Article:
Philippine authorities are sending body bags, medicines and food packs to remote villages as the country prepared for Typhoon Hagupit’s onslaught, just over a year after Typhoon Haiyan devastated communities.
Typhoon Hagupit – translated roughly as ‘typhoon smash’ – strengthened overnight as sustained winds intensified to 143 miles per hour with gusts of 155 mph.
The typhoon is currently 280 miles from the Philippine’s eastern coast and is moving across the Pacific Ocean. It is expected to make landfall on the eastern Samar province late Saturday or early Sunday, according to local weather agency PAGASA.
Desperate not to repeat Typhoon Haiyan, which saw four million displaced and over 7,300 killed in November last year, authorities appeared better prepared to respond to the incoming storm with thousands already evacuated from central regions in danger from Hagiput and emergency supplies delivered to remote areas.
Nonetheless concerns increased after the US military’s Joint Typhoon Warning Centre in Hawaii cautioned that the typhoon may veer north, threatening the 12 million residents of Manila rather than evacuated central areas.
"We have alerted the people of Manila and we're ready," Mayor Joseph Estrada said, while acknowledging "these typhoons change direction all the time."
Reuters reported that roughly 2,000 travellers were trapped in the city as ports closed across the archipelago, with sea travel suspended. Despite this, tens of thousands of people have already fled coastal villages and landslide-prone areas in the central regions of the country.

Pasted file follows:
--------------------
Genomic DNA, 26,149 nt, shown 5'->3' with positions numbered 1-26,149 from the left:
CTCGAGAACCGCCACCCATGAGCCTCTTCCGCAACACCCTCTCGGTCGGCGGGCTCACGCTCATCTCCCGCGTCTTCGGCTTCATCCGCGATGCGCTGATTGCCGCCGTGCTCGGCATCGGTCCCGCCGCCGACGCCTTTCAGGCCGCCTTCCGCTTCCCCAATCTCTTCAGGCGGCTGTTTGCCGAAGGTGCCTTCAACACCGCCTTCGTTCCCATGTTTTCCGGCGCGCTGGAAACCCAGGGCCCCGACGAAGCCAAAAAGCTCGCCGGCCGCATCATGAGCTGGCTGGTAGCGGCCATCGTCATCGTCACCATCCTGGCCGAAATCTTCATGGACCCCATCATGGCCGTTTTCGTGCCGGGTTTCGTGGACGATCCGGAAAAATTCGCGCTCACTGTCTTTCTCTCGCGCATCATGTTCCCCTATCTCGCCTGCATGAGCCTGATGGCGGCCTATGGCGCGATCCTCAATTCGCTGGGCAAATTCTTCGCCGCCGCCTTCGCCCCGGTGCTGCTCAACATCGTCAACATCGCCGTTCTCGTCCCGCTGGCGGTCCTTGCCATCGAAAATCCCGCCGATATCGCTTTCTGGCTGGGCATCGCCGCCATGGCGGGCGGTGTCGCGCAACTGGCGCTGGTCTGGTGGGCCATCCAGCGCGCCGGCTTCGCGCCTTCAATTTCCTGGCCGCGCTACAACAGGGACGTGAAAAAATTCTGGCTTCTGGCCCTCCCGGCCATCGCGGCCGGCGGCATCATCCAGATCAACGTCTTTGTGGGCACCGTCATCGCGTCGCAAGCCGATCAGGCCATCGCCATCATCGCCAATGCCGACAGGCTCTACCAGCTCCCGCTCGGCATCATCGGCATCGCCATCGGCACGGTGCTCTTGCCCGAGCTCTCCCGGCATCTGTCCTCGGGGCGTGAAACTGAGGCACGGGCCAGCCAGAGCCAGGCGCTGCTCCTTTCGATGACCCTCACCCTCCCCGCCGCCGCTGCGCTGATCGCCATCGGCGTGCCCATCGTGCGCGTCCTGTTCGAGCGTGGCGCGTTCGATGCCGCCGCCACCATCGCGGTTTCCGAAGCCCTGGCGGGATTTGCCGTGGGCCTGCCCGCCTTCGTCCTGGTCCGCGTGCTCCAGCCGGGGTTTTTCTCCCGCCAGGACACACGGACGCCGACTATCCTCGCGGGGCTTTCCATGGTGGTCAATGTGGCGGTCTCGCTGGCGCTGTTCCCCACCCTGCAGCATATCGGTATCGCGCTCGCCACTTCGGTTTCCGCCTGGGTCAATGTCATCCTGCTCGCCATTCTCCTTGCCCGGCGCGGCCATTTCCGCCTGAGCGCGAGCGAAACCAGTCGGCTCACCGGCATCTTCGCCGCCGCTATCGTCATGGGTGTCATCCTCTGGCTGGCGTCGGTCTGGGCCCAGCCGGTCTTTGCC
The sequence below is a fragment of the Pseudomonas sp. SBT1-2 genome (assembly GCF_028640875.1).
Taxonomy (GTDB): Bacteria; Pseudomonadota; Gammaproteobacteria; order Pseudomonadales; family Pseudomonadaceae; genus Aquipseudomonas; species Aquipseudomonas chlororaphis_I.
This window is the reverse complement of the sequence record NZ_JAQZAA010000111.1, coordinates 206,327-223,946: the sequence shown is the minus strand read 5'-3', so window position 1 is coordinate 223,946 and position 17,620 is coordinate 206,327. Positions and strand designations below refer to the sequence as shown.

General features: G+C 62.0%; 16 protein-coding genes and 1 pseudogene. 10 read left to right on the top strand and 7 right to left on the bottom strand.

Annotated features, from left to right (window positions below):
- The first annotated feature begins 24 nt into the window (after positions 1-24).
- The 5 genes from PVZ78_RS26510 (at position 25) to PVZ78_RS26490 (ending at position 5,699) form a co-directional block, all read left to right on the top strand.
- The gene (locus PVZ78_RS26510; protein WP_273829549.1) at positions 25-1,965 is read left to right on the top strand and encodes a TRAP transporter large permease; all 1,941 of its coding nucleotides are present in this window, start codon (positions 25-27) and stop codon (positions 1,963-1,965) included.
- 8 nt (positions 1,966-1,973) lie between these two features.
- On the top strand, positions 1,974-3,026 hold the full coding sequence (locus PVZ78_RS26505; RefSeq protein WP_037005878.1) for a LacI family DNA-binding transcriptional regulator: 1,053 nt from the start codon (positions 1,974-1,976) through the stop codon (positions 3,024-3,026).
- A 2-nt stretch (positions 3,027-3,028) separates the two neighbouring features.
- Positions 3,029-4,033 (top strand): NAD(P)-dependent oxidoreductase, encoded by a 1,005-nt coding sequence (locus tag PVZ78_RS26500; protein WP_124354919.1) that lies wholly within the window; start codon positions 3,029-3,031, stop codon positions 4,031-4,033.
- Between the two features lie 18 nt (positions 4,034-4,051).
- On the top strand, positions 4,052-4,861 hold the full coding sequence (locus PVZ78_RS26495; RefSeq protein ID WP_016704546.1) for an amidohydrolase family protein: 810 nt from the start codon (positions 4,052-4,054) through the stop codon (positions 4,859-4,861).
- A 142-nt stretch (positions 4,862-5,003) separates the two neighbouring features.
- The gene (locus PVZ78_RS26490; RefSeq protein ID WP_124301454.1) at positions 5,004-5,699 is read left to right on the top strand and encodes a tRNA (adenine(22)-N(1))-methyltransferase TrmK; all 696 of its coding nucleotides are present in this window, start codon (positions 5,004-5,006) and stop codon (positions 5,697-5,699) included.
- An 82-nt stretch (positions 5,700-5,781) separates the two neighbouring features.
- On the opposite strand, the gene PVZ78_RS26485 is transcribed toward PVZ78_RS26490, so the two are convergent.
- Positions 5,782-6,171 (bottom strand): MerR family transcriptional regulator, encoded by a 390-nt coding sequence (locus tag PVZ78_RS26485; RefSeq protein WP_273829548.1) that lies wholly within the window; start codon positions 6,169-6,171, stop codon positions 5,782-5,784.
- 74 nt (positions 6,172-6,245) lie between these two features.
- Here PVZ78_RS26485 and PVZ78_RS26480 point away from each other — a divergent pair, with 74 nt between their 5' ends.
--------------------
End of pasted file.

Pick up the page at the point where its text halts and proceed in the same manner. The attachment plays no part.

Two airlines, Philippine Airlines and Cebu Pacific, have cancelled some flights to central and southern Philippines.
Haiyan was the strongest super typhoon ever recorded on land with wind speeds estimated at 195 mph, it devastated central Philippines, destroying millions of homes and leaving tens of thousands homeless.
Although Hagiput was downgraded last night from a super typhoon, the storm still promises to be the worst of the year for the Philippines.
Dr Steven Godby, an expert in natural hazards at Nottingham Trent University, told The Independent: “Isolated island groups like the Philippines are particularly vulnerable to tropical cyclones and the threats come from the high winds, storm surge and heavy rains these storms bring."
He continued: "Strong winds can cause structural damage, heavy rainfall creates freshwater flooding and landslides and storm surges bring coastal flooding and potentially significant loss of life as we saw with Typhoon Haiyan last year.”
Hundreds still living in tents in Tacloban City from the last typhoon when the storm swathed through central Philippines have been prioritised for emergency evacuation.
News of the typhoon’s approach triggered panicked buying in the city, home to 200,000, as residents formed queues to stock up on food and petrol.
Hotels in Tacloban City ran out of rooms as wealthier families booked ahead for the weekend, and roughly 19,000 people from coastal villages sought safety in 26 evacuation centres.
President Benigno Aquino III led an emergency meeting yesterday, installing measures to prevent panic-buying and hoarding, and has placed the military on full alert.
Additional reporting from Associated Press and Reuters
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